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State Legislature Seeks Unchecked Power over Elections in Moore v. Harper

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In February 2022, the North Carolina supreme court issued a historic ruling that partisan gerrymandering violates the North Carolina constitution and ordered new maps to be drawn. 

North Carolina lawmakers have appealed the ruling to the US Supreme Court, putting forward a dangerous theory known as the “independent state legislature theory,” or ISLT, which argues that state legislatures have unconditional power to legislate on election issues and cannot be reviewed by any established checks and balances, like a governor’s veto or a state court’s ruling. If this fringe theory — which has been rejected repeatedly by the US Supreme Court — is accepted by the current US Supreme Court, state legislatures could have unchecked power to control elections in the state.  

The LWVUS is watching the case and determining how best to support the power of state courts to review election laws.  

What is Moore v. Harper?

In September 2019, North Carolina (NC) residents challenged the state’s 2016 congressional redistricting map in state court as an unconstitutional partisan gerrymander — a map drawn to unfairly favor one political party over another — under the North Carolina constitution and the US Constitution. The superior court in Wake County, NC, agreed with the residents and ordered a new congressional map ahead of the 2020 congressional elections. On November 15, 2019, the NC general assembly passed a new congressional redistricting plan to be used in the 2020 elections.  

In November 2021, plaintiffs challenged the congressional map passed in 2020 as an unconstitutional partisan gerrymander in violation of the state constitution. The case was joined with another challenge to the congressional and state legislative maps. In February 2022, the North Carolina Supreme Court struck down the congressional and legislative maps as unconstitutional partisan gerrymanders under the state’s Free Elections Clause, Equal Protection Clause, and Freedom of Speech and Assembly Clauses. The court ordered the general assembly to pass remedial maps by February 18, 2022, and send them to the superior court for approval. The superior court accepted the state legislative maps, but rejected the congressional map, adopting an interim congressional plan drawn by a court-appointed special master for the 2022 congressional elections.  

Two women holding #Fairmaps signs in front of Capitol

The US Supreme Court denied the Defendants’ motion for a stay of the superior court’s decision, but ultimately accepted the Defendants’ writ of certiorari, agreeing to hear the case during the October 2023 term.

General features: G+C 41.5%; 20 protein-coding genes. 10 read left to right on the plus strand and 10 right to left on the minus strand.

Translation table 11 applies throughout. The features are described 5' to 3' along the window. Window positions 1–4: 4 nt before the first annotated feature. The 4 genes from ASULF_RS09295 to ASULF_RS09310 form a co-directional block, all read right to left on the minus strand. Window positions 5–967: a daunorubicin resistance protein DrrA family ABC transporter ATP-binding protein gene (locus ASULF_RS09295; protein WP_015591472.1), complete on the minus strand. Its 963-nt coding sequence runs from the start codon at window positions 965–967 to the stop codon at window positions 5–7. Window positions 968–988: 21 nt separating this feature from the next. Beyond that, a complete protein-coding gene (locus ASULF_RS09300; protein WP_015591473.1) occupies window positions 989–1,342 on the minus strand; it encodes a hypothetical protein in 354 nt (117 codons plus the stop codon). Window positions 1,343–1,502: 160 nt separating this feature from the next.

The US Supreme Court has agreed to consider whether a state’s judicial branch may rule on laws and regulations passed by a state governing the manner of holding elections for senators and representatives and replace them with regulations of the state court’s own devising. This is a legal theory known as the “independent state legislature theory,” which suggests that only the state legislature has the power to regulate federal elections, without interference from state courts. The case will be heard in the fall/winter of 2022, and a decision is expected in the summer of 2023. 

What is the Independent State Legislature Theory?

The ISLT comes from an extremely narrow reading of the US Constitution, which states in Article 1, Section 4 that “the times, places and manner of holding elections for Senators and Representatives, shall be prescribed in each state by the legislature thereof.” Proponents of the ISLT suggest this provision means that only the state legislature — the body itself — can set election rules, and the executive and judicial branches in the state have no say in the process. 

The US Supreme Court has consistently rejected the ISLT. In Davis v. Hildebrant, a case decided in 1916, the Court upheld a section of the Ohio constitution that allowed the people of Ohio to veto state election laws through a referendum. The Court explained that the word “legislature” in Article 1, Section 4 of the US Constitution refers not only to the state legislatures but also more broadly to any entity with “legislative power,” including the people. After all, the ultimate power to legislate comes from the people, and the people should be in control of their representatives, not the other way around.  

The Court most recently rejected the ISLT in Arizona State Legislature v. Arizona Independent Redistricting Commission in 2015. There, the Court upheld Arizona’s use of a bipartisan redistricting commission, noting that “redistricting is a legislative function, to be performed in accordance with the State’s prescriptions for lawmaking, which may include the referendum and the Governor’s veto.”  

How Could the Independent State Legislature Theory Impact Democracy?